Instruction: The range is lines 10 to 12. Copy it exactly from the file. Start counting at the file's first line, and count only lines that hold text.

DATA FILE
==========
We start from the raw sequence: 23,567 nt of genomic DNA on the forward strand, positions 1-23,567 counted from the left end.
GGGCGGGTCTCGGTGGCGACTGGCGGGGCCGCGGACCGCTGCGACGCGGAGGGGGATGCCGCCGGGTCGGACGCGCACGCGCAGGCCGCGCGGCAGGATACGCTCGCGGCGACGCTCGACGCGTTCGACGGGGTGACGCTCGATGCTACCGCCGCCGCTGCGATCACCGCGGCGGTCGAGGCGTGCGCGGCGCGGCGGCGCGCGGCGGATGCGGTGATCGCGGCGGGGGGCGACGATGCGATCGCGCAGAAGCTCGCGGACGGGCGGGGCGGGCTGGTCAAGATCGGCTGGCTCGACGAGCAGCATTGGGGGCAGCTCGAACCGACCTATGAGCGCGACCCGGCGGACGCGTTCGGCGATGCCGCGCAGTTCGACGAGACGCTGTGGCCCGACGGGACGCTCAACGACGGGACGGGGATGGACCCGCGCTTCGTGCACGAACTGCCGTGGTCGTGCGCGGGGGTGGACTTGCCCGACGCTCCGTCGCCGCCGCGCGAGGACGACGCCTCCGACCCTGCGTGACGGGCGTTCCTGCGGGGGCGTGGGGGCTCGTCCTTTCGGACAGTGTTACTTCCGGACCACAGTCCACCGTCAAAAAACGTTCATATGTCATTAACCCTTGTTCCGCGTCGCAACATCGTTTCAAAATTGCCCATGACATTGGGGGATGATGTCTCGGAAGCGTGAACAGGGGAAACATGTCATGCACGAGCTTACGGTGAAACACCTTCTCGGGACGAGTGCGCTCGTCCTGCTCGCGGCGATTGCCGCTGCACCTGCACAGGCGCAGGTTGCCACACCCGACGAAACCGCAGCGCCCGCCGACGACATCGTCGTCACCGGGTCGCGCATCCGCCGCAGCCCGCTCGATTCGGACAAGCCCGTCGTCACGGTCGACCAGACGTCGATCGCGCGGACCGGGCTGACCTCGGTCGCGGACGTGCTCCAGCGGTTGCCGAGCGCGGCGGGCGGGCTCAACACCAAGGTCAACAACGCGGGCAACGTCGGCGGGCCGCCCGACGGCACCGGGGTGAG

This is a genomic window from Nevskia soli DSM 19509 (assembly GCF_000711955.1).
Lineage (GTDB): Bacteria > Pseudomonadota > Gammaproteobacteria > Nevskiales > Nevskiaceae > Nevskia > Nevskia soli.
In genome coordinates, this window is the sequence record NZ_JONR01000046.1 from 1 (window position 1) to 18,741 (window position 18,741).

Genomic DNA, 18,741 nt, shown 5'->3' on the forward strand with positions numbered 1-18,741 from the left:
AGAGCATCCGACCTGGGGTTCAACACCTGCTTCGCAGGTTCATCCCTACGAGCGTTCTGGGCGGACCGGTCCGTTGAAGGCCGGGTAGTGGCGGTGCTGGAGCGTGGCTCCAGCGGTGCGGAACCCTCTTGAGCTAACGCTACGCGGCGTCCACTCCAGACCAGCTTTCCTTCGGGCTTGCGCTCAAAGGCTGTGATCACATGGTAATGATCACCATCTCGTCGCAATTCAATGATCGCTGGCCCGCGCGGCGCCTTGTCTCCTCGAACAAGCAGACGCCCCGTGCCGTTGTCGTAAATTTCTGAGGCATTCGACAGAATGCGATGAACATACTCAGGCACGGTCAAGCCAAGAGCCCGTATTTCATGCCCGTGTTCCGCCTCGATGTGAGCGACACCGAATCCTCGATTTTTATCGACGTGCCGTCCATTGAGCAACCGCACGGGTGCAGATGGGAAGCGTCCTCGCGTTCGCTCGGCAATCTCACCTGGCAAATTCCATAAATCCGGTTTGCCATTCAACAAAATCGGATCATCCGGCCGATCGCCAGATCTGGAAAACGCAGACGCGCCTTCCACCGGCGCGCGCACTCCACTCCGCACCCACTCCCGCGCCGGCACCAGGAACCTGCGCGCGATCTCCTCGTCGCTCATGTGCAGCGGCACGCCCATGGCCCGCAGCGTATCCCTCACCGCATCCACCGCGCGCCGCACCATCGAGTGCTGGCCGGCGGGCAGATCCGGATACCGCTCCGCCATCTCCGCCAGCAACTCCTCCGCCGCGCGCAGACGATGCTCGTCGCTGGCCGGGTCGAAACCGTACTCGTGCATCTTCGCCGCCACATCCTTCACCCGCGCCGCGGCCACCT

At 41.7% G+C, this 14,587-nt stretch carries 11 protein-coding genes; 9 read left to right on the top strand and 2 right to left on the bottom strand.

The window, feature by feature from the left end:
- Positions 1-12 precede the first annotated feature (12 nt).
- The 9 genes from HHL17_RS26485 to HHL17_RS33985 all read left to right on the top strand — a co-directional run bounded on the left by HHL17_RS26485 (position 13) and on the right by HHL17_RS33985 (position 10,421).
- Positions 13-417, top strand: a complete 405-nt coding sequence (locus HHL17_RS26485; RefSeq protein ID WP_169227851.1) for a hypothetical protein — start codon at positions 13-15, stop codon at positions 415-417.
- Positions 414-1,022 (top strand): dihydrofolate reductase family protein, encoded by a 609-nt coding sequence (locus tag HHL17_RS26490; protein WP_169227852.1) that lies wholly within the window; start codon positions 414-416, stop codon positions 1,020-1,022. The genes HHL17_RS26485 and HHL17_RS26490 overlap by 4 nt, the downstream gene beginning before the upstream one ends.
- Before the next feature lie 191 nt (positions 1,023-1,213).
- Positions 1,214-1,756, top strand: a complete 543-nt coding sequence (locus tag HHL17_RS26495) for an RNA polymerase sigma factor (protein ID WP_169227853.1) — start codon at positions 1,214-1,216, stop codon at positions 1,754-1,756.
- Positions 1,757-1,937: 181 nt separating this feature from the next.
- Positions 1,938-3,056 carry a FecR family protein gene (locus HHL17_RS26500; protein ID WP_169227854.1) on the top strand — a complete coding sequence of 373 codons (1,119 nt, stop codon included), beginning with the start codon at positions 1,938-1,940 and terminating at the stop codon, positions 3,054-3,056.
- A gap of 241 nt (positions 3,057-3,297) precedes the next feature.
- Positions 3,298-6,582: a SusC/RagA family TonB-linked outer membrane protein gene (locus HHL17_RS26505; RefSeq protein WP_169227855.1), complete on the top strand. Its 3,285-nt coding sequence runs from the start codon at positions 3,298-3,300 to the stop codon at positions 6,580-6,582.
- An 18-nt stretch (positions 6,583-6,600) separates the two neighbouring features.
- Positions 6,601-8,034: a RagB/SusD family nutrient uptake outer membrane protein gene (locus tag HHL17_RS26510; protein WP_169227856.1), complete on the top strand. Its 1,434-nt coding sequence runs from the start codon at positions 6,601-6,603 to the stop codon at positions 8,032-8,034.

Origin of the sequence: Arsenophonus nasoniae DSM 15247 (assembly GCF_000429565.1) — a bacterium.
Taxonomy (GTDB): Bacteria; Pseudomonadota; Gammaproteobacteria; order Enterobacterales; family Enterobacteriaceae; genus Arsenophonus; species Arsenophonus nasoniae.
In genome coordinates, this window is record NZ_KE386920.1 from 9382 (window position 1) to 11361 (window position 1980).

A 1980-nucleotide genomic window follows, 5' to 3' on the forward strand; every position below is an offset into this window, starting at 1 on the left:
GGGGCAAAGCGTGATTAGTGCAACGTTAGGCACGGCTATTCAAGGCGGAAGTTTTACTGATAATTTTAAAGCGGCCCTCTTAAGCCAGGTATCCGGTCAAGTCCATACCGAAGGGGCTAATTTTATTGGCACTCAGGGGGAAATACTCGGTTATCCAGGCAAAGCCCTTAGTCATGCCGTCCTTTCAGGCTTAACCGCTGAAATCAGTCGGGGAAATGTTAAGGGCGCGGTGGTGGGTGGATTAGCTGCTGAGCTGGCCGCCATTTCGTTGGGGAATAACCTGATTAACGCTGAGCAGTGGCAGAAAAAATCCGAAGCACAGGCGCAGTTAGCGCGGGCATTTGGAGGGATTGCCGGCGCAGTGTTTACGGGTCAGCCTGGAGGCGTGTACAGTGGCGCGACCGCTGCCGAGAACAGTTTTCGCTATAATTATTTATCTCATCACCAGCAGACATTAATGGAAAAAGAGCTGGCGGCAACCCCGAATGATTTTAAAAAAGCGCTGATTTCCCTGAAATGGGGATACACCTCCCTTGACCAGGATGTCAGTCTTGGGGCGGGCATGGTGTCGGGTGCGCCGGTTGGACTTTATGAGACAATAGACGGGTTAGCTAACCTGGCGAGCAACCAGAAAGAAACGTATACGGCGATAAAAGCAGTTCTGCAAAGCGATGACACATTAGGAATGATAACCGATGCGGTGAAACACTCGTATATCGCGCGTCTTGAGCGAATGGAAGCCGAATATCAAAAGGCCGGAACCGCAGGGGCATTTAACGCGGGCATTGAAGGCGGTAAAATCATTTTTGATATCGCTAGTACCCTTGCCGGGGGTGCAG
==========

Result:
- Positions 1-12 precede the first annotated feature (12 nt).
- The 9 genes from HHL17_RS26485 to HHL17_RS33985 all read left to right on the top strand — a co-directional run bounded on the left by HHL17_RS26485 (position 13) and on the right by HHL17_RS33985 (position 10,421).
- Positions 13-417, top strand: a complete 405-nt coding sequence (locus HHL17_RS26485; RefSeq protein ID WP_169227851.1) for a hypothetical protein — start codon at positions 13-15, stop codon at positions 415-417.